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Towards detecting, characterizing and rating of road class errors in crowd-sourced road network databases

Johanna Guth, Sina Keller, Stefan Hinz, Stephan Winter

Abstract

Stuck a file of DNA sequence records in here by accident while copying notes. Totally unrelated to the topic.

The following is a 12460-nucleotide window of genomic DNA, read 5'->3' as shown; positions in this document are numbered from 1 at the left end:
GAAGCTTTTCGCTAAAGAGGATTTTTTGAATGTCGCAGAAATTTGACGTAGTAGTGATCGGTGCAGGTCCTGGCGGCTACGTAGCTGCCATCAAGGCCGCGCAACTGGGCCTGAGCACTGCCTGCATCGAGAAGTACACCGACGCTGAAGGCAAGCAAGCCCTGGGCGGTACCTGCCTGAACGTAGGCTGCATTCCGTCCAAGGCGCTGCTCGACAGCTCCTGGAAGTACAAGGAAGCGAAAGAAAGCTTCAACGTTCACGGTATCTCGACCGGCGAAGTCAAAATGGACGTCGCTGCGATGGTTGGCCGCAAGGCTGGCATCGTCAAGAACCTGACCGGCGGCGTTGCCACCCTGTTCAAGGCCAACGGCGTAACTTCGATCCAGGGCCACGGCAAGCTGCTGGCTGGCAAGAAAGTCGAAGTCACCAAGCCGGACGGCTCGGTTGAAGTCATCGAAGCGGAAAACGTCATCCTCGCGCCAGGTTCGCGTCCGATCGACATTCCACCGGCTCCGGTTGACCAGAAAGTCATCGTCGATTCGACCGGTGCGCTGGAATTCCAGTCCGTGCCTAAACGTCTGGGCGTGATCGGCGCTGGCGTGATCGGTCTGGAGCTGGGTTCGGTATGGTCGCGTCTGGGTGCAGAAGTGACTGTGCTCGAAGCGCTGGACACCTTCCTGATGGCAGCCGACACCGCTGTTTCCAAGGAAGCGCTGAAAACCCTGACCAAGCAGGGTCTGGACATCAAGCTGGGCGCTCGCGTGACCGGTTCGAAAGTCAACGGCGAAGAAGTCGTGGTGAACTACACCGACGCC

OpenStreetMap (OSM), with its global coverage and Open Database License, has recently gained popularity. Its quality is adequate for many applications, but since it is crowd-sourced, errors remain an issue. Errors in associated tags of the road network, for example, are impacting routing applications. Particularly road classification errors often lead to false assumptions about capacity, maximum speed, or road quality which could then result in detours for routing applications. This study aims at finding potential classification errors automatically, which can then be checked and corrected by a human expert. We develop a novel approach to detect road classification errors in OSM by searching for disconnected parts and gaps in different levels of a hierarchical road network. Different parameters are identified that indicate gaps in road networks. These parameters are then combined in a rating system to obtain an error probability in order to suggest possible misclassifications to a human user. The methodology is applied exemplarily for the state of New South Wales in Australia. The results demonstrate that (1) more classification errors are found at gaps than at disconnected parts and (2) the gap search enables the user to find classification errors quickly using the developed rating system that indicates an error probability. In future work, the methodology can be extended to include available tags in OSM for the rating system. The source code of the implementation is available via GitHub.

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